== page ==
Two years after the earthquake that devastated Haiti, nearly half a million people are still homeless, living under tarps in refugee camps in terrible conditions. Lack of money, building supplies, expertise and more has meant that the recovery for the Haitian people is moving at a snail's pace. But with the help of Texas inventor Harvey Lacey and the nonprofit organization Haiti Communitere, Haitian women will soon be turning trash into new, safer homes.
A new invention called UBUBTU-BLOX takes recycling to a whole new level and could revolutionize the cleanup in Haiti, while also providing a way to build affordable, safe housing for the hundreds of thousands of people still homeless.
According to Haiti Communitere, trash is one resource that Haiti has more than enough of, especially since the earthquake which disrupted regular services like trash collection. But inventor Harvey Lacey has devised a way to turn plastic waste—bottles, plastic bags and styrofoam—into lightweight, durable blocks for building homes and other structures.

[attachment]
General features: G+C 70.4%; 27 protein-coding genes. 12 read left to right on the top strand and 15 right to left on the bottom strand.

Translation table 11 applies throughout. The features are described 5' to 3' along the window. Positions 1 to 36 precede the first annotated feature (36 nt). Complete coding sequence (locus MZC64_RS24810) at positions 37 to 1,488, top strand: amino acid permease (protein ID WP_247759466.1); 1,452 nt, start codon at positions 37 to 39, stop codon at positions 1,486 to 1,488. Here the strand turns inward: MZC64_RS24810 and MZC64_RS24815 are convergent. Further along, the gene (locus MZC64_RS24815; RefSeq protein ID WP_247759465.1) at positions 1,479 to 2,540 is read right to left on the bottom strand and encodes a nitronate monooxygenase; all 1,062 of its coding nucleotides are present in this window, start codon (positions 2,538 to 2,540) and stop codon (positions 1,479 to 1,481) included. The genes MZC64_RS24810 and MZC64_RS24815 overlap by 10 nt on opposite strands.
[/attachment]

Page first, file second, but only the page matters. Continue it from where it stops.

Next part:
Lacey and the Haiti Communitere team are training Haitian women to collect the garbage and then process it into the blocks. The plastic is put into recycled rice bags, then compressed and baled into uniformly sized blocks tied with wire. Not only are these blocks cheap and easy to produce, they're also incredibly durable, lasting up to an estimated 500 years without breaking down, and much safer than traditional bricks or cinder blocks.
The blocks have been stress tested to withstand conditions simulating a magnitude 8.2 eartquake—more destructive than the one that hit Haiti in 2010—and hurricane-force winds. In addition, if the structure were to collapse, the blocks are much less likely to crush or kill victims because they are so much lighter than traditional building materials, weighing only 1.5 pounds each.
Lacey and Haiti Communitere have begun training their first team of Haitian women to collect the trash, compress the blocks and turn them into housing. Learn how to get involved at the Haiti Communitere website.
image: Official U.S. Navy Imagery